I’m in Bangkok again…for another two weeks…four weeks in total. I initially came here freely after a brief visit to Chiang Mai upon entering Thailand.
I believed what I read regarding Thailand’s requirement to enter the country: you must demonstrate that you have purchased a flight out of the country. If you can’t show proof of purchase, you may not be permitted to enter.
Hence, I purchased a flight from Bangkok to Hanoi. However, when I went through security in Chiang Mai, I was not asked for this proof!
(I know, I could have purchased a ticket that allows free cancellation within 24 hours. Alas, I failed to do so.)
I had carefully planned for my visit to the “Land of Smiles.” A week in Chiang Mai and two weeks in Bangkok. I fell in love with Chiang Mai, my hotel hosts, the food, the weather, the people and the elephants!
Then, it was on to Bangkok by 10 hours on a day train for $25! The views were both spectacular and serene.
My first two weeks in Bangkok were fun, for sure. I visited the floating market, the railway market, Kao San Road craziness, and more! I also took advantage of a tuk tuk. The driver said he would take me all over the city, stopping at agreed upon tourist spots where I could take all the pictures I wanted, for as long as I wanted. All this for a mere 100 baht ($3.21)! I had a great day speeding around in this open-air scooter! We went to temples, to markets, to a jewelry store, and to a tailor. And, in this Land of Smiles, when I chose not to buy anything, all the clerks bowed and smiled with genuine courtesy.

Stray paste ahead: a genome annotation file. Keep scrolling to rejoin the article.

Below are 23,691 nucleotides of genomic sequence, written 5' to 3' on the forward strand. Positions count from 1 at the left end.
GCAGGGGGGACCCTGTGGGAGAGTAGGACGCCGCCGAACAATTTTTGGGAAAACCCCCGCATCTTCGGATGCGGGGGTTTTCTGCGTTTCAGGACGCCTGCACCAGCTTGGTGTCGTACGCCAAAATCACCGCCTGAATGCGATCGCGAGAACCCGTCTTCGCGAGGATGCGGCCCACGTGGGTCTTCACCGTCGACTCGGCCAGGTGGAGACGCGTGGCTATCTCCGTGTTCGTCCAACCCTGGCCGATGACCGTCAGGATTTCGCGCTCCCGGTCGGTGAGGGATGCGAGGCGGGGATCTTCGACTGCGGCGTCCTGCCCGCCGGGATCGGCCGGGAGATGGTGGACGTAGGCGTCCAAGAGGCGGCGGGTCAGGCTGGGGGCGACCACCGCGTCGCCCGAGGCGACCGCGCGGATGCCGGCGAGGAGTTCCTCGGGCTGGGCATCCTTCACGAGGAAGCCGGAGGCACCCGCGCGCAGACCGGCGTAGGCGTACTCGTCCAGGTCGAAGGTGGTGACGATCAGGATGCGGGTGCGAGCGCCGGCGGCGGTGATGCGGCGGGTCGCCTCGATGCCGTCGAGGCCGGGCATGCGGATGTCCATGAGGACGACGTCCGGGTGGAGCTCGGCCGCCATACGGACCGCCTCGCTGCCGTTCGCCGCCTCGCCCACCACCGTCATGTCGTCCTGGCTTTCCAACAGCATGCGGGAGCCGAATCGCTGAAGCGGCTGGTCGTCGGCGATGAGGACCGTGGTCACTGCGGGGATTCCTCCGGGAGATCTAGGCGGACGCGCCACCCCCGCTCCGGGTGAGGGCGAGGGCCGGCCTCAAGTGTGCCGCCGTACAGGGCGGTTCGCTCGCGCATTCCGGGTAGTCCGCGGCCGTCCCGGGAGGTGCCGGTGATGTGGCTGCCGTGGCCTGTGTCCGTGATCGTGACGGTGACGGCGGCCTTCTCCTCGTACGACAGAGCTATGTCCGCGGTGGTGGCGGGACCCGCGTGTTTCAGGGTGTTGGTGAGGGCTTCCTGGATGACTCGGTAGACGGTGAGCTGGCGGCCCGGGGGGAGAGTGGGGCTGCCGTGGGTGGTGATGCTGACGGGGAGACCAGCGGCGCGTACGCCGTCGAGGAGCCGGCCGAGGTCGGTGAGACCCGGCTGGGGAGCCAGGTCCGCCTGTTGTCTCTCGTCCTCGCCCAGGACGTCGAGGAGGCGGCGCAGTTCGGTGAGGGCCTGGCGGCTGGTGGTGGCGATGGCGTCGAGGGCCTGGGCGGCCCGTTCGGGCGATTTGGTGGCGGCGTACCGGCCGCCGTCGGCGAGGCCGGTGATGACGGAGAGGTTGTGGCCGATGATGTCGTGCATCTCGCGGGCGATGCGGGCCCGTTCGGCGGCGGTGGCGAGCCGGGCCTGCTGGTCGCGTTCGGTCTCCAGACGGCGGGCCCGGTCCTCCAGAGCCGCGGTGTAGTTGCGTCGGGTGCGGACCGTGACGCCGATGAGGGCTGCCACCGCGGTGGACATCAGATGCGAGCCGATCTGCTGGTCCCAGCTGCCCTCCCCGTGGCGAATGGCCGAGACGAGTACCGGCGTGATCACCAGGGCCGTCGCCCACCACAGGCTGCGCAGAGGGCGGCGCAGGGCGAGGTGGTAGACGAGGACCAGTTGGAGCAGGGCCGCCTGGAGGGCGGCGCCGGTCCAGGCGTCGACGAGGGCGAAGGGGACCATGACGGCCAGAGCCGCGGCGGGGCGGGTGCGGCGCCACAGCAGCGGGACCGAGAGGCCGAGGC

Our last stop was at a Bangkok tour company. The Thai guide salesperson asked me how long I would be in Bangkok and when I answered two weeks, she looked startled!
“Two weeks is too long. No two weeks in Bangkok! Three days only!” She laughed when I told her she shouldn’t say that to a potential client!
Two weeks later, I flew to Hanoi for a week and then to Hoi An, Vietnam. I loved it! And, I would have stayed…well, maybe forever…in peaceful Hoi An; however, the retina challenges I have been dealing with for the last 6 months needed prompt attention. I rushed from Hoi An to the Danang Eye Hospital and the surgeon there urged me to see a surgeon at the BNH Hospital in Bangkok.
Two days later I was examined in the BNH Eye Department. The surgeon suggested I stay under his care for two weeks to address severe inflammation and edema on the macular.
So, here I am…determined to find beauty and the significance of my extended time here again.
Bangkok Facts and Some Personal Advice
Population: 8. 28 million residents. However, add to that number another 5.7 million daytime commuters who work here. That brings the population up to a daily total to 15 million people!